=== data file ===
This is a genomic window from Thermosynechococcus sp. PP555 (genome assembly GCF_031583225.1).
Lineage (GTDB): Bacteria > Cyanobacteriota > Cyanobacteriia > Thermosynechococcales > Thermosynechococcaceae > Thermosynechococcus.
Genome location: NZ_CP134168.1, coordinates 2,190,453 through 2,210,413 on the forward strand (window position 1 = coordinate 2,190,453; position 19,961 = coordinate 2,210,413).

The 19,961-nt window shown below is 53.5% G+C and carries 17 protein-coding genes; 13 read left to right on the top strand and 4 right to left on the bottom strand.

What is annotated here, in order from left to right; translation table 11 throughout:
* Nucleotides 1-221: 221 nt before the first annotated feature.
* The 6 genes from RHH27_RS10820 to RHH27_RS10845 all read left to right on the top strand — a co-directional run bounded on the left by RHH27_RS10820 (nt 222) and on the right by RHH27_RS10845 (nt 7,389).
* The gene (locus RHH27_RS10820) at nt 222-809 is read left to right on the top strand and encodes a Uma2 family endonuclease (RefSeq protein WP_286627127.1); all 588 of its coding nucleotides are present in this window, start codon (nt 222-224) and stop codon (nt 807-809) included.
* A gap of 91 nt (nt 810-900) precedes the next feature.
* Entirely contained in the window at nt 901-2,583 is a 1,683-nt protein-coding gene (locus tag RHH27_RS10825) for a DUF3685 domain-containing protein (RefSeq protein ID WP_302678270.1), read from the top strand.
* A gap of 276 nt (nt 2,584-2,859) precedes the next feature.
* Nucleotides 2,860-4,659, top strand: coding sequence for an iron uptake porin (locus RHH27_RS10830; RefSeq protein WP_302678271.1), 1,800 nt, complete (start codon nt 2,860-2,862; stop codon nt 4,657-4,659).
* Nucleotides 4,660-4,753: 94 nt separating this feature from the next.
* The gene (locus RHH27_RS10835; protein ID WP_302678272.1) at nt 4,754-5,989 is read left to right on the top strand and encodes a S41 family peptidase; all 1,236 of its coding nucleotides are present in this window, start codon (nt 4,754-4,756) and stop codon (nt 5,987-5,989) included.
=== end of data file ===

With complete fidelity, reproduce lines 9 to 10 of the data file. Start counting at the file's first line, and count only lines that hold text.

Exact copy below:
* A gap of 91 nt (nt 810-900) precedes the next feature.
* Entirely contained in the window at nt 901-2,583 is a 1,683-nt protein-coding gene (locus tag RHH27_RS10825) for a DUF3685 domain-containing protein (RefSeq protein ID WP_302678270.1), read from the top strand.